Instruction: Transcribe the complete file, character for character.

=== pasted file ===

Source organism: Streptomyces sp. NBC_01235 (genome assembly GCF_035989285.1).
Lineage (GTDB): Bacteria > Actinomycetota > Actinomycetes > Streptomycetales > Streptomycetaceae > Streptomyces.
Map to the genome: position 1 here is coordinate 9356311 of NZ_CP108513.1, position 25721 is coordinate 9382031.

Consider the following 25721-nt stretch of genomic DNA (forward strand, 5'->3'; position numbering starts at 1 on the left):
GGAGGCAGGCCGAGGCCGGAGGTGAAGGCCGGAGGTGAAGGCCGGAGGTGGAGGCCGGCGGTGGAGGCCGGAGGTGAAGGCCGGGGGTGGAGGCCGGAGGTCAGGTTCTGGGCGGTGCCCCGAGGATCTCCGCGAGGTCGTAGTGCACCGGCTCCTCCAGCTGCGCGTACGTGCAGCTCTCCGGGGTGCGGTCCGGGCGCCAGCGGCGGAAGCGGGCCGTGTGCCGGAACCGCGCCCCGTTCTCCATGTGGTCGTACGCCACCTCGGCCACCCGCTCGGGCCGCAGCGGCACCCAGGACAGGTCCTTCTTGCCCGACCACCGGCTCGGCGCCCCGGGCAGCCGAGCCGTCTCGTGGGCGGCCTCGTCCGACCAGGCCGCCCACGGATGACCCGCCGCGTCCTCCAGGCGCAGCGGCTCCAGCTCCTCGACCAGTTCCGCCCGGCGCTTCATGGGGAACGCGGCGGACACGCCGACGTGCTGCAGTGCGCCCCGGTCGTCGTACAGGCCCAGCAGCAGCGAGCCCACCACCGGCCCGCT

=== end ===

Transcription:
Source organism: Streptomyces sp. NBC_01235 (genome assembly GCF_035989285.1).
Lineage (GTDB): Bacteria > Actinomycetota > Actinomycetes > Streptomycetales > Streptomycetaceae > Streptomyces.
Map to the genome: position 1 here is coordinate 9356311 of NZ_CP108513.1, position 25721 is coordinate 9382031.

Consider the following 25721-nt stretch of genomic DNA (forward strand, 5'->3'; position numbering starts at 1 on the left):
GGAGGCAGGCCGAGGCCGGAGGTGAAGGCCGGAGGTGAAGGCCGGAGGTGGAGGCCGGCGGTGGAGGCCGGAGGTGAAGGCCGGGGGTGGAGGCCGGAGGTCAGGTTCTGGGCGGTGCCCCGAGGATCTCCGCGAGGTCGTAGTGCACCGGCTCCTCCAGCTGCGCGTACGTGCAGCTCTCCGGGGTGCGGTCCGGGCGCCAGCGGCGGAAGCGGGCCGTGTGCCGGAACCGCGCCCCGTTCTCCATGTGGTCGTACGCCACCTCGGCCACCCGCTCGGGCCGCAGCGGCACCCAGGACAGGTCCTTCTTGCCCGACCACCGGCTCGGCGCCCCGGGCAGCCGAGCCGTCTCGTGGGCGGCCTCGTCCGACCAGGCCGCCCACGGATGACCCGCCGCGTCCTCCAGGCGCAGCGGCTCCAGCTCCTCGACCAGTTCCGCCCGGCGCTTCATGGGGAACGCGGCGGACACGCCGACGTGCTGCAGTGCGCCCCGGTCGTCGTACAGGCCCAGCAGCAGCGAGCCCACCACCGGCCCGCT